Venezuela's government fired tear gas and rubber bullets Saturday at some of the thousands of opponents of President Nicolas Maduro who poured into the streets of Caracas amid a weeklong protest movement that showed little sign of losing steam.
The demonstrations in the capital and several other cities came a day after Maduro's government barred top opposition leader Henrique Capriles from running for office for 15 years.
The ban capped a tumultuous 10 day-crackdown that saw pro-government groups rough up several opposition leaders and another seek refuge in a foreign embassy to escape arrest.
The protests were triggered by the Supreme Court's decision to gut the opposition-controlled legislature of its last vestiges of power, a move that was later reversed amid widespread international condemnation and even dissent within Maduro's normally disciplined socialist leadership.
"Nobody can disqualify the Venezuelan people," an emotional Capriles said from a stage Saturday as he called on protesters to march to the ombudsman's office downtown.
As the sea of protesters approached the headquarters of state-run PDVSA oil company, they were met by a curtain of eye-scorching tear gas and rubber bullets. Mayhem then ensued, with riot police racing down windy streets, dodging objects thrown from tall apartment buildings as they deployed to squash the outbreak of unrest.
Checkpoints for searches
Around most of Caracas, checkpoints were set up to search cars and frisk bus passengers even miles away from the clashes.
As the most dominant figure in the opposition over the past decade, Capriles has been at the forefront of the protests, the most combative since a wave of anti-government unrest in 2014. Dozens of people were killed in those protests, many by security forces.
Capriles, a two-time presidential candidate, said Friday that the order stripping him of his ability to run in future elections only strengthened his resolve to resist on the streets.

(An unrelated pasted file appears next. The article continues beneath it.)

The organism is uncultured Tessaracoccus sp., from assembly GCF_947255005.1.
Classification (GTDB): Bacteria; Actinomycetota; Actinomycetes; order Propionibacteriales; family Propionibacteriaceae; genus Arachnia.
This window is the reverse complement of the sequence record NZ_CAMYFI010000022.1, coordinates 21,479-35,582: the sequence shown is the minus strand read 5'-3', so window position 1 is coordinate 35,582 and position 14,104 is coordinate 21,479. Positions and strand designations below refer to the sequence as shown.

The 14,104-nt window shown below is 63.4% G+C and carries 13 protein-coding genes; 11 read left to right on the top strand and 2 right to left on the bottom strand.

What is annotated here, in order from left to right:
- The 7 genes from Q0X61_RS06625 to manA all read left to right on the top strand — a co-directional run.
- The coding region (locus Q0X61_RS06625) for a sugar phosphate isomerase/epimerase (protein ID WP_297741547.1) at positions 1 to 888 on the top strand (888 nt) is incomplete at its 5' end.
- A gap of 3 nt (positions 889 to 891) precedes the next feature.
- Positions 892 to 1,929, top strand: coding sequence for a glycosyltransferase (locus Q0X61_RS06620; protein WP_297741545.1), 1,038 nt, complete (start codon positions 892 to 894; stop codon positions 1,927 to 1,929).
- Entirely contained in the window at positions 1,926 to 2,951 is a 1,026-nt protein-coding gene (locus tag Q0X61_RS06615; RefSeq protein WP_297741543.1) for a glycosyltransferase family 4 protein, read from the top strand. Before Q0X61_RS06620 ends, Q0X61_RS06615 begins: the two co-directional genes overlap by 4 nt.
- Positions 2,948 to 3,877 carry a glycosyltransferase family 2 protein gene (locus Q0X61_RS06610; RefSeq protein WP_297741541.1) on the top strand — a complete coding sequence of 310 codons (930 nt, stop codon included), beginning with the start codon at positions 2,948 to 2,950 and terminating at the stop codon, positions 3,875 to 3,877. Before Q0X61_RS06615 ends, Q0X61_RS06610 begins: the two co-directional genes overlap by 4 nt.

"When the dictatorship squeals, it's a sign we're advancing," he said in a rousing speech surrounded by other leading opposition figures, many of whom themselves have been targeted. "The only one who is disqualified here is you, Nicolas Maduro."
Opposition demonstrations in Venezuela in the past were sometimes planned weeks in advance to guarantee high turnout. But now the almost daily churn of events in what's being called the "ongoing coup" — the government's moves to accumulate more power — has energized and united the normally fractious opposition.
Frustration running high
While opposition leaders have insisted on peaceful protest, frustration and aggression built up over 17 years of polarizing socialist rule in Venezuela is running high on both sides.
As Saturday's march began, protesters snatched a camera from crew members working for pro-government state broadcaster VTV, chasing them away from the crowd with kicks and insults. In another intimidation tactic, police also posted on social media mugshots of protesters taken undercover with a request for information about the whereabouts of the unidentified "generators of violence."
Leaders in the ruling party have accused the opposition of trying to provoke a bloodbath and its own coup. Maduro didn't comment Friday about the comptroller general's order containing the ban on Capriles' ability to run. But he but urged his supporters not to be distracted by tough language coming from "Capriloca," a play on the Spanish word for "crazy."
"The right wing's treason of our national interests is cause for indignation," Maduro said.
The protesters on Saturday included Victoria Paez, 26, who sported a baseball cap bearing the slogan "There's a Way!" from Capriles' 2012 presidential run against the late Hugo Chavez.
"Every day, the government gives us more reasons to leave our homes and protest," said Paez, who earns less than $20 a month as a chemical engineer. She said she's thinking about joining a sister and scores of college friends who have left the South American country seeking a better future.
While she said she was hopeful the world was beginning to see the injustices in Venezuela, her father, Carlos Paez, was more pessimistic.
"Unfortunately, if there has to be bloodshed for the government to change, it won't be the first time in history," he said.
The protest movement's immediate goal apparently is to force Maduro to call elections. Authorities last year canceled an opposition campaign to hold a recall referendum on Maduro, and no date has yet been set for gubernatorial elections that were supposed to take place last year.
Together with jailed hard-liner Leopoldo Lopez, Capriles is the most popular opposition leader. With both seemingly out of the running, the government may be trying to manipulate the electoral playing field to leave the opposition with fewer viable options should the government bow to pressure and call presidential elections before they're scheduled in 2018, analysts said.
"However, it is a risky strategy that will probably backfire," Eurasia Group said in a report Friday. "The opposition is clearly fired up and this will further their cause."